My name is Melina, and I write on and around film, media, television, literature, history, social and political justice, and whatever else moves me. I also work as a teacher, copywriter, editor, translator, and publicist.
The White Balloon was the first film I remember seeing in theaters, and it stuck to my bones and eventually made its way to my brain. Other early film-going experiences that changed me include seeing Roots in the yellow-lit auditorium of my Brooklyn elementary school, Kids at my best friend’s house in middle school, Taxi Driver jaw to the ground in my living room, and Eraserhead in a freshman college dorm to the sound of snores that harmonized beautifully with the hum of the American wasteland.
Stanley Kubrick was my first filmmaker obsession, so much so that I recommended A Clockwork Orange left and right without realizing it disgusted most people. Hamlet had been my bible until The Godfather came along and suddenly Leave the gun, take the cannoli could explain everything. De Niro making his way down a crowded street with fruit in hand, Caan beating his abusive brother-in-law with a bat in the middle of a fire hydrant shower, and Brando falling to his death amidst plump, ripening tomatoes. (A sweaty, glistening and dirty Brando walking home in a wife beater in A Streetcar Named Desire — back when I used the word “wife beater.”)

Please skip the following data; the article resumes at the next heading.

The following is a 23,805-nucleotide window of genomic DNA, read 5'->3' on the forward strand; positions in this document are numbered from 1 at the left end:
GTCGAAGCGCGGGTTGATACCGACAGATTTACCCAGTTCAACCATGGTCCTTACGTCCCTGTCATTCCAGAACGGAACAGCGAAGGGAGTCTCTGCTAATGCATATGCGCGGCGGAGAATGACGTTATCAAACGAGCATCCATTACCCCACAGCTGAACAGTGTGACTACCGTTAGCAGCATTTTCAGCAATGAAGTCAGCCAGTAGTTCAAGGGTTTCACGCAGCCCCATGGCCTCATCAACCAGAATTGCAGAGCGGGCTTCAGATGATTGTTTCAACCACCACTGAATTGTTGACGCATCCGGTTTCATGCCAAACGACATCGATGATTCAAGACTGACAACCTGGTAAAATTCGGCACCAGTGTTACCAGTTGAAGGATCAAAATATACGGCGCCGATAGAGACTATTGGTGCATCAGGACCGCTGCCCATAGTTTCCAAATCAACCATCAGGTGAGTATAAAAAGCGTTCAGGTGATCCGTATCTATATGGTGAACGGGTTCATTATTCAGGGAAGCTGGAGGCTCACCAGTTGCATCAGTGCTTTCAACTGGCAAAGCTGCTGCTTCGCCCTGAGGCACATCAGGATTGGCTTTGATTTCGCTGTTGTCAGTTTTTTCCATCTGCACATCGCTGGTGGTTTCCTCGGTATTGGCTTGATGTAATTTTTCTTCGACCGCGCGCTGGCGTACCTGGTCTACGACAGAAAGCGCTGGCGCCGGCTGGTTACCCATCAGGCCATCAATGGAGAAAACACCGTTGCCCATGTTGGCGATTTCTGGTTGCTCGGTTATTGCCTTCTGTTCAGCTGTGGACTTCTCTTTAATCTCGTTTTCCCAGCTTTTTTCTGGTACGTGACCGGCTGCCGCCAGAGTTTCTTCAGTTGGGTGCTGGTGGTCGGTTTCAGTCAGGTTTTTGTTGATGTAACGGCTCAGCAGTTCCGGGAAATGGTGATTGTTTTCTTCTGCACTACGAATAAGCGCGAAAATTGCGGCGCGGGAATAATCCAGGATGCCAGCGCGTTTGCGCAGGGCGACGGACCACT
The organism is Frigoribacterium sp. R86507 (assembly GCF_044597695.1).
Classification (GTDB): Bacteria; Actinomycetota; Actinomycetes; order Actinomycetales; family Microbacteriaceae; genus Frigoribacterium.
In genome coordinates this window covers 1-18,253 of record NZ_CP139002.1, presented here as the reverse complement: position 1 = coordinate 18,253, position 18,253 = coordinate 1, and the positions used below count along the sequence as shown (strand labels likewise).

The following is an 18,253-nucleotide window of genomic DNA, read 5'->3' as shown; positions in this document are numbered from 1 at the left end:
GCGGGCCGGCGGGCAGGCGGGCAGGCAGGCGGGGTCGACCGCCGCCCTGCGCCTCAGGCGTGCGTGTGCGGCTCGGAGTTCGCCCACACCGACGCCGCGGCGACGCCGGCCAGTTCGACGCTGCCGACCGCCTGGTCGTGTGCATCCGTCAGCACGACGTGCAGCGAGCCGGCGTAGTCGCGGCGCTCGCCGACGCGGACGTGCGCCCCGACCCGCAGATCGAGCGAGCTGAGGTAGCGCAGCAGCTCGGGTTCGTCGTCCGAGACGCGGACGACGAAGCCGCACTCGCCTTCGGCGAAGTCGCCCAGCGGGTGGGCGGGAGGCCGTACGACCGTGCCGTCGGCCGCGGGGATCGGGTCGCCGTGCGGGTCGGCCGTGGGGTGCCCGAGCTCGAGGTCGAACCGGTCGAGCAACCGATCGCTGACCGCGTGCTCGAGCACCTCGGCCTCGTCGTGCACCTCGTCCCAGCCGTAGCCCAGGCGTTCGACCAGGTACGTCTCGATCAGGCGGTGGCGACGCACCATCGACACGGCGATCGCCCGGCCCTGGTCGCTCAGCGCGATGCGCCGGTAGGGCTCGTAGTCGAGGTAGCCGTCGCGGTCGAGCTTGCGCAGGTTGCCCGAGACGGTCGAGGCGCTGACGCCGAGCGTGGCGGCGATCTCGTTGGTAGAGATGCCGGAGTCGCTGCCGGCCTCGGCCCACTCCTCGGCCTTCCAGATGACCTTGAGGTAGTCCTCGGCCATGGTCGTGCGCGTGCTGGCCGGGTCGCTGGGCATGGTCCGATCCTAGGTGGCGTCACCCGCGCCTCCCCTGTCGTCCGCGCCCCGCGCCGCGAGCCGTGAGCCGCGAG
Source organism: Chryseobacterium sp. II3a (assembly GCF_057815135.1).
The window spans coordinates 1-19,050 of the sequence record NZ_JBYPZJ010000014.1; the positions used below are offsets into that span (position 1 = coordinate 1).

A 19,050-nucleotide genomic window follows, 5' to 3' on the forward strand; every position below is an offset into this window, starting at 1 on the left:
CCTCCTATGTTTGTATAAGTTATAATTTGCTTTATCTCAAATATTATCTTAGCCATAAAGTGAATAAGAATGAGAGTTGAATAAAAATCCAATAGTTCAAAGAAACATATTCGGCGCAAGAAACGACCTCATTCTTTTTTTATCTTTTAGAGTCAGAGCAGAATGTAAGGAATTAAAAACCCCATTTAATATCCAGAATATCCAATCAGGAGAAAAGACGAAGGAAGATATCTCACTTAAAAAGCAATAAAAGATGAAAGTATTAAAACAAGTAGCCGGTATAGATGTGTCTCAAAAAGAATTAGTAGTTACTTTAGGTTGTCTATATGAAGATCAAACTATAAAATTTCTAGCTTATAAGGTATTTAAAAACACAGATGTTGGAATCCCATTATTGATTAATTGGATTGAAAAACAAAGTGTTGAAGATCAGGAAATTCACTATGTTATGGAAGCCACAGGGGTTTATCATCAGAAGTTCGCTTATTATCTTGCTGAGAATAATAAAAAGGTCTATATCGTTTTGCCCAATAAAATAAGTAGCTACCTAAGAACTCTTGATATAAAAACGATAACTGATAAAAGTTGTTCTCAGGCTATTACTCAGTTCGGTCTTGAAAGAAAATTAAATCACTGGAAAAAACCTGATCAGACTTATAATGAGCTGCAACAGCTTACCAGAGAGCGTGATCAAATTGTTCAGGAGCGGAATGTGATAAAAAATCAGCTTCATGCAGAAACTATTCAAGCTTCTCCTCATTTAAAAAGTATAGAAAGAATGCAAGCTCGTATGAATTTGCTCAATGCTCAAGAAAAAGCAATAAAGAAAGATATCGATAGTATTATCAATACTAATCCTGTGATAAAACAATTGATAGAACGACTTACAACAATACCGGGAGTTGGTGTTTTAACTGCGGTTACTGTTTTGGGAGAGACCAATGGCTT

I love Black Girl and Night of the Living Dead in equal parts, which is why I never give a genre preference. Just don’t invite me to see a romantic comedy. I reserve those for when I’m ever home alone and remember Jake Gyllenhaal is in some charming B movie as the love interest. Also: TV does it much better. Crashing. Insecure. Master of None. Louie. Louie.
I’ll admit it. I like to argue, gently but not quietly. Steve McQueen, Lars von Trier, P.T. Anderson, Lucrecia Martel — for me, these are the filmmakers of the day whom I am first in line to both witness and defend. Donald Glover, too.